ISSN 2330-717X

Will Future Libya Consent To Federalism Or Break-Up? – OpEd


By Mohyeddin Sajedi

The power of Libya lies within unity and Egypt insists on the Libyan unity, the Egyptian foreign minister said.

The remarks were made after tribal leaders and politicians in Brega region, which has common borders with Egypt, declared it a federal state. Some Egyptian military analysts believe that given the fact that Western countries seek to establish a base in the region of Brega, Egypt will be totally surrounded by Israel (in east), split up Sudan (in south) as well as Libya.

The viewpoint may seem a little bit radical at the moment but it will not help alleviate concerns in Libya, where militia is ruling in absence of stability and refuse to lay down their arms for the sake of a unified army. Head of Libya’s National Transitional Council Mustafa Abdul-Jalil’s threats that he will deal with the demand of the Brega tribal leaders would break out a civil war in the country. Jalil has accused supporters loyal to former ruler Muammar Gaddafi and certain Arab countries of fomenting the crisis.

The significance of the issue comes to more light when we take into consideration the fact that the capital of the Brega region is Benghazi, a city that is the birthplace of the revolution that led to the ouster of the despotic regime of Gaddafi.

To justify their demand, supporters of Libya’s return to federalism refer to the 1951 constitution that was approved during the monarchy of Idris Senussi and split the country into three states of – Brega (Cyrenaica), Tripolitania and Fezzan. They insist that they do not want the breakup of Libya but their claim fails to seem reassuring for the head of the transitional council. Gaddafi maintained the three traditional parts after assuming power.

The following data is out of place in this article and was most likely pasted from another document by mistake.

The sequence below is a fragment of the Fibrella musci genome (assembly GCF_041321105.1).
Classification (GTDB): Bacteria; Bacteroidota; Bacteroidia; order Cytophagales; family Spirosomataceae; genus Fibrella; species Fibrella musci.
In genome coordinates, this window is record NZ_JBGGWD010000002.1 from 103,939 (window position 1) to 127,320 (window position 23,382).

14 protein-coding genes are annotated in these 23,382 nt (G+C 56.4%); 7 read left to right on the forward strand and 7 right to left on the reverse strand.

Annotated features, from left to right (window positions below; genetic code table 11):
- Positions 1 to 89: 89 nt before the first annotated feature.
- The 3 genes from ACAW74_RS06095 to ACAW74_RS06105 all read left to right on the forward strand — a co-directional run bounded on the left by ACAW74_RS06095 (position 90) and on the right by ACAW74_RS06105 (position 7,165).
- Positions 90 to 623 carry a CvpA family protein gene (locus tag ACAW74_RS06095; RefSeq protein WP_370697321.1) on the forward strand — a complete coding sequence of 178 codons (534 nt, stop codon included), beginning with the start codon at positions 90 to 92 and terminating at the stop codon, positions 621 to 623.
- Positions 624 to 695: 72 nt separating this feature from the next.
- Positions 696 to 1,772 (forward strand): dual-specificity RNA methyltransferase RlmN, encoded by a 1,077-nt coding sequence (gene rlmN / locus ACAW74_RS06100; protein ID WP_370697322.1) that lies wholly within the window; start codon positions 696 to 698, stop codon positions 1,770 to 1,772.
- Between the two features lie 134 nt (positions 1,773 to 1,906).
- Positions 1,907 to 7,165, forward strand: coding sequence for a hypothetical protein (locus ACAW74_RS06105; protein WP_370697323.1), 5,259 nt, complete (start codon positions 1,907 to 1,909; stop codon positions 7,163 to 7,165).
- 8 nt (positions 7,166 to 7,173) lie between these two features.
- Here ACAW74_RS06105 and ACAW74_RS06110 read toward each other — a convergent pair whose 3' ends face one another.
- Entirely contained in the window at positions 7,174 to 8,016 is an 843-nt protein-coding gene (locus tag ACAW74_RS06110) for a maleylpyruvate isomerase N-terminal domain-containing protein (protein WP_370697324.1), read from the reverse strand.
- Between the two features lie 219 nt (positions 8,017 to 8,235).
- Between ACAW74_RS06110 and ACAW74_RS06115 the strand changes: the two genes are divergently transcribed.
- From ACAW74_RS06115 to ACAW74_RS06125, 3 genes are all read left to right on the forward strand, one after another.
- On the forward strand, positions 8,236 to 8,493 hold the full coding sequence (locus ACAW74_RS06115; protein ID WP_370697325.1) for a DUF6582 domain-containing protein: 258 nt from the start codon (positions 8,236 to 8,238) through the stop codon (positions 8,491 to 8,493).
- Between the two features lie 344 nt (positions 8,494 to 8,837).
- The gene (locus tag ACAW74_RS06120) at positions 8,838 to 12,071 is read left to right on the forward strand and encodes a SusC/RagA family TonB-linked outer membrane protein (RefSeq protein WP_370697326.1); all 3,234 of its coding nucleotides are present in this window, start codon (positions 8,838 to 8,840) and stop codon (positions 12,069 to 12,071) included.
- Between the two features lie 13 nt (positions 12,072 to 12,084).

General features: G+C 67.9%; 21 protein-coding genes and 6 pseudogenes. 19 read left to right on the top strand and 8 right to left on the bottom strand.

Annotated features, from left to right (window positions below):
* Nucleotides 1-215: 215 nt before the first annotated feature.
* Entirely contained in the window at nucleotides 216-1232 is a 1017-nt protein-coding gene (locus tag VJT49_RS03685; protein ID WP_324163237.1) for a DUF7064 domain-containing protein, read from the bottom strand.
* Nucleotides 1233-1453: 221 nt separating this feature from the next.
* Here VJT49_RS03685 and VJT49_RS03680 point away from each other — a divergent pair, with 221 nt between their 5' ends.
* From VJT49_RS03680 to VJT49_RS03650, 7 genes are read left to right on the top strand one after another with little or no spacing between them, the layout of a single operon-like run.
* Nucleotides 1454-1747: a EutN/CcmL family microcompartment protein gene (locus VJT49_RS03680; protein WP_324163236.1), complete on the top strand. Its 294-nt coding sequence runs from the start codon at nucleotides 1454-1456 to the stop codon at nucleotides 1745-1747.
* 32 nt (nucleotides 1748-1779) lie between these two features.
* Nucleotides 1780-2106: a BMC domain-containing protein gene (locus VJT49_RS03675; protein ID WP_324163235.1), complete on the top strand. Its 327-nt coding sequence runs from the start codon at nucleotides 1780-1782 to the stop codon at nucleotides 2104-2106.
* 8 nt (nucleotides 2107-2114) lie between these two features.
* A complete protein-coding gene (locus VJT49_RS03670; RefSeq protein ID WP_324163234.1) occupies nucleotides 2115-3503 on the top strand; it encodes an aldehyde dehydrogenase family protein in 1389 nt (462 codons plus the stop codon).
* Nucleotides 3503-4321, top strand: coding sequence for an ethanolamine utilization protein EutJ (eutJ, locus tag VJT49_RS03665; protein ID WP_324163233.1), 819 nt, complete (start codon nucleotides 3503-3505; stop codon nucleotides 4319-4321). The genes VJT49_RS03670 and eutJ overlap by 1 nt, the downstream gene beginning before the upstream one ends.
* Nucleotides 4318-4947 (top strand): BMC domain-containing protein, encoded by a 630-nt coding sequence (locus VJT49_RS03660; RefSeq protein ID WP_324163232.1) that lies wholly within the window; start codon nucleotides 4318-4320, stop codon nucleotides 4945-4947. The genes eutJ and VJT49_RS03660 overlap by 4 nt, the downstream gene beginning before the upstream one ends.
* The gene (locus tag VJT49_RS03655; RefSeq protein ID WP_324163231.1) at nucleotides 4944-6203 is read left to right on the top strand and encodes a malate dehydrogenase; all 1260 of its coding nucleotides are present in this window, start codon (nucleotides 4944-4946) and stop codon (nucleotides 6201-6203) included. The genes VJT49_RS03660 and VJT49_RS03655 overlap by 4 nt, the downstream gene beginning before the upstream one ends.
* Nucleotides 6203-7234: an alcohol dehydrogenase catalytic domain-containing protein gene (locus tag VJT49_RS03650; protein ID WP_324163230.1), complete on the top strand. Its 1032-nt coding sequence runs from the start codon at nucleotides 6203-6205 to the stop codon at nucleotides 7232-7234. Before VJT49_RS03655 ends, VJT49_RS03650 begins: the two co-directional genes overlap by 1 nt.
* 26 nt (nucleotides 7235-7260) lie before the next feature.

Ahmed Al-Zubair al-Senussi, appointed to lead the region of Brega, is related to Libya’s deposed king and has received military training in Iraq and Syria. He was jailed for attempting to stage a coup against Gaddafi in 1970 and was released in 2001. He is considered the longest incarcerated prisoner in Arab countries. He became a member of the National Transitional Council from the very beginning. His call on NATO to launch an attack on Libya led to the fall of Gaddafi regime.

Although Libya has been run by the central government since 1951, the elite of Brega have always been protesting the violation of rights in this region. There is no link between three states of Brega, Fezzan and Tripoli due to the existence of the vast Libyan desert. Only a highway has been built between Tripoli and Benghazi. People in Brega feel closer to Egyptians rather than Tripoli. People in Tripoli also feel close to the Arab Maghreb countries. Social infrastructure in Brega differs from the two other parts of the country. Sayyid Muhammad ibn Ali as-Senussi, well known as Grand Senussi, who was an Algerian religious cleric, succeeded in uniting the region’s tribes in mid 19th century. The Senussi is a sect spread only in east Libya. This region has always objected to Gaddafi’s policies and the first sparks of the Libya’s revolution was ignited in the city of Benghazi.